AUSTIN (AP) — The first primary of 2018 could offer a test of the re-energized gun-control movement, but the issue has not dominated races in gun-loving Texas, even though the state recently endured a massacre that was deadlier than the Florida high school shooting.
The results of the Texas primary on Tuesday might be expected to give some early indication of whether voter attitudes toward weapons have changed in the two weeks since a gunman killed 17 people at Marjory Stoneman Douglas High School in Parkland, Florida. But that now seems less likely because the attack has not emerged as a decisive factor in the final stages of the Texas campaign. The state has some of the most relaxed gun laws in the U.S. and hosts the National Rifle Association's national convention in May.
"It's hard. Texas is hard," said Elva Mendoza, a leading Texas organizer with Moms Demand Action for Gun Sense in America.
Republicans on the ballot have not softened on gun rights, and Texas Democrats are still heavily focused on other issues, such as immigration, while much of the rest of their party mounts its strongest push in years for tighter restrictions on firearms.
The Florida assault spurred Mendoza's group to survey candidates nationwide on gun-control measures before Election Day in November. But those results will not be ready for the Texas primary because of the early vote, which comes two months before primary elections really kick off in the U.S.
Even before the Florida shooting, Texas candidates were not talking about the even worse massacre that happened in their own backyard just four months ago. A gunman with an AR-15-style rifle shot and killed 25 people at a rural church in tiny Sutherland Springs. Authorities put the official toll death at 26. One of the victims was pregnant, and more than half of the dead were children.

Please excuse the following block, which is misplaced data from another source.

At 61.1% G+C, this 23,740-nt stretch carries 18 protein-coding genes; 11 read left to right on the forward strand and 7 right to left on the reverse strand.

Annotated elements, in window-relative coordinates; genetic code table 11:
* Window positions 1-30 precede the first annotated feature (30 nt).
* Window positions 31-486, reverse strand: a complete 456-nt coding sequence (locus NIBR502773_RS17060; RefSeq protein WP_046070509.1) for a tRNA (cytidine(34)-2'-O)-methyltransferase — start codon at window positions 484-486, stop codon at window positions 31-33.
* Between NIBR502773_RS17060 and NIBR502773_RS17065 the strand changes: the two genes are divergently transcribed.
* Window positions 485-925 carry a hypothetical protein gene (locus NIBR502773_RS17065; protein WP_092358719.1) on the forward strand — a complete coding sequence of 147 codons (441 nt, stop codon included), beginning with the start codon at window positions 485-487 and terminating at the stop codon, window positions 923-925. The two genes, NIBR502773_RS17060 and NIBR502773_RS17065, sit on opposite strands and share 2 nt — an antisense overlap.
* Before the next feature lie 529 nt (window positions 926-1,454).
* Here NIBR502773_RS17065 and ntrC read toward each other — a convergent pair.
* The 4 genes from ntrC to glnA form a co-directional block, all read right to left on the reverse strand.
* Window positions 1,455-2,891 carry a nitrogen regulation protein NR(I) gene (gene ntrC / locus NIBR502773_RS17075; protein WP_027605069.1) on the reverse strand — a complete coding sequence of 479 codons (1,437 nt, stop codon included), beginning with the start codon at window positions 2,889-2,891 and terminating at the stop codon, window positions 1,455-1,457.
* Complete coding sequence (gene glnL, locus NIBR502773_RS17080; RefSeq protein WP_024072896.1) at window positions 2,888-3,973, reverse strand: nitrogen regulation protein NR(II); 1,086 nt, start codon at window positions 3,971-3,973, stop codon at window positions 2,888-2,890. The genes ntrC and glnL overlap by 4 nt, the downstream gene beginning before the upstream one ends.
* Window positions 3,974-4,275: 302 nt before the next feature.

Running for a congressional seat just an hour from Sutherland Springs, Republican Jenifer Sarver doesn't recall getting a single question about the Second Amendment before the Florida massacre. She said Thursday that now "not a day goes by" where it doesn't come up. But she is skeptical of the idea that voters will cast ballots solely on the gun debate.
"It's not likely this is going to be a bellwether on one specific issue," Sarver said.
Sutherland Springs is represented by Rep. Henry Cuellar, one of just a handful of Democrats in Congress who received money from the National Rifle Association in 2016. His South Texas district stretches to the Mexico border and is dotted with hunting ranches.
Cuellar said Thursday that he hasn't been confronted by activists or constituents on guns since the Florida shooting. He said the same was true after the Sutherland Spring massacre.
"I didn't get any, 'Hey, you got to get rid of arms,'" said Cuellar, who has previously touted his NRA endorsement in ads. He will coast through next week's primary without an opponent.
Texas has more than 1 million residents who are licensed to carry handguns. Since the 2012 shooting of an elementary school in Newtown, Connecticut, Texas has expanded gun rights by making it cheaper and easier to get licensed and allowing handguns into college classrooms and dorms.
President Donald Trump is looking at Texas as a possible model for his proposal to arm teachers in the wake of the Florida shooting. After the slayings in Sutherland Springs, Texas Attorney General Ken Paxton said more guns were needed in churches.
In a handful of GOP-held congressional districts that Democrats are targeting in November, guns have not broken through as key issues.
"It can be inflammatory in a way that might backfire on them. There are riper political arguments to make about immigration or about Donald Trump's lack of inclusion than about guns," said Brandon Rottinhaus, a political science professor at the University of Houston.
Democratic Rep. Beto O'Rourke, who is mounting a longshot bid to unseat Republican Sen. Ted Cruz, has gone further than other Democrats in calling for a ban on assault rifles like those used in both the Florida and Sutherland Springs attacks.
"If it means we're not as viable in the election, so be it," the told voters in the West Texas town of Brownwood.
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